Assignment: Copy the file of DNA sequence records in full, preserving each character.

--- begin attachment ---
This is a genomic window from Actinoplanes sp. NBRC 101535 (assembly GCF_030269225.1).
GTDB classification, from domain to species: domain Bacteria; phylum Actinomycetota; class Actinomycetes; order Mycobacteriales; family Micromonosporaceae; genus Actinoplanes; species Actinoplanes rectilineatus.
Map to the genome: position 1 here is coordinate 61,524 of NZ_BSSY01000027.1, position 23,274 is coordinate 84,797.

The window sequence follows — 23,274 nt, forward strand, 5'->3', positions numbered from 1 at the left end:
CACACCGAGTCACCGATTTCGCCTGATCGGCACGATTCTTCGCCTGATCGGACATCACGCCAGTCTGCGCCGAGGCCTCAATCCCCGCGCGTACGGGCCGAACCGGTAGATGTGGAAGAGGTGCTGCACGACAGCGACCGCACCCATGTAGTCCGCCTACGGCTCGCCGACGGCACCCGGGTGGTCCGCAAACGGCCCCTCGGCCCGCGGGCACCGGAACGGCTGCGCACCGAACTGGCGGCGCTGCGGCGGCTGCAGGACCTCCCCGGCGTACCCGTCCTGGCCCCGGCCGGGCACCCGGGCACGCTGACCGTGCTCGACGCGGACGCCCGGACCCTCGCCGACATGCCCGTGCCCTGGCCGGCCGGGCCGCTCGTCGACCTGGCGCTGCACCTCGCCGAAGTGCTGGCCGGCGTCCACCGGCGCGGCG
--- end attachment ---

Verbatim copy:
This is a genomic window from Actinoplanes sp. NBRC 101535 (assembly GCF_030269225.1).
GTDB classification, from domain to species: domain Bacteria; phylum Actinomycetota; class Actinomycetes; order Mycobacteriales; family Micromonosporaceae; genus Actinoplanes; species Actinoplanes rectilineatus.
Map to the genome: position 1 here is coordinate 61,524 of NZ_BSSY01000027.1, position 23,274 is coordinate 84,797.

The window sequence follows — 23,274 nt, forward strand, 5'->3', positions numbered from 1 at the left end:
CACACCGAGTCACCGATTTCGCCTGATCGGCACGATTCTTCGCCTGATCGGACATCACGCCAGTCTGCGCCGAGGCCTCAATCCCCGCGCGTACGGGCCGAACCGGTAGATGTGGAAGAGGTGCTGCACGACAGCGACCGCACCCATGTAGTCCGCCTACGGCTCGCCGACGGCACCCGGGTGGTCCGCAAACGGCCCCTCGGCCCGCGGGCACCGGAACGGCTGCGCACCGAACTGGCGGCGCTGCGGCGGCTGCAGGACCTCCCCGGCGTACCCGTCCTGGCCCCGGCCGGGCACCCGGGCACGCTGACCGTGCTCGACGCGGACGCCCGGACCCTCGCCGACATGCCCGTGCCCTGGCCGGCCGGGCCGCTCGTCGACCTGGCGCTGCACCTCGCCGAAGTGCTGGCCGGCGTCCACCGGCGCGGCG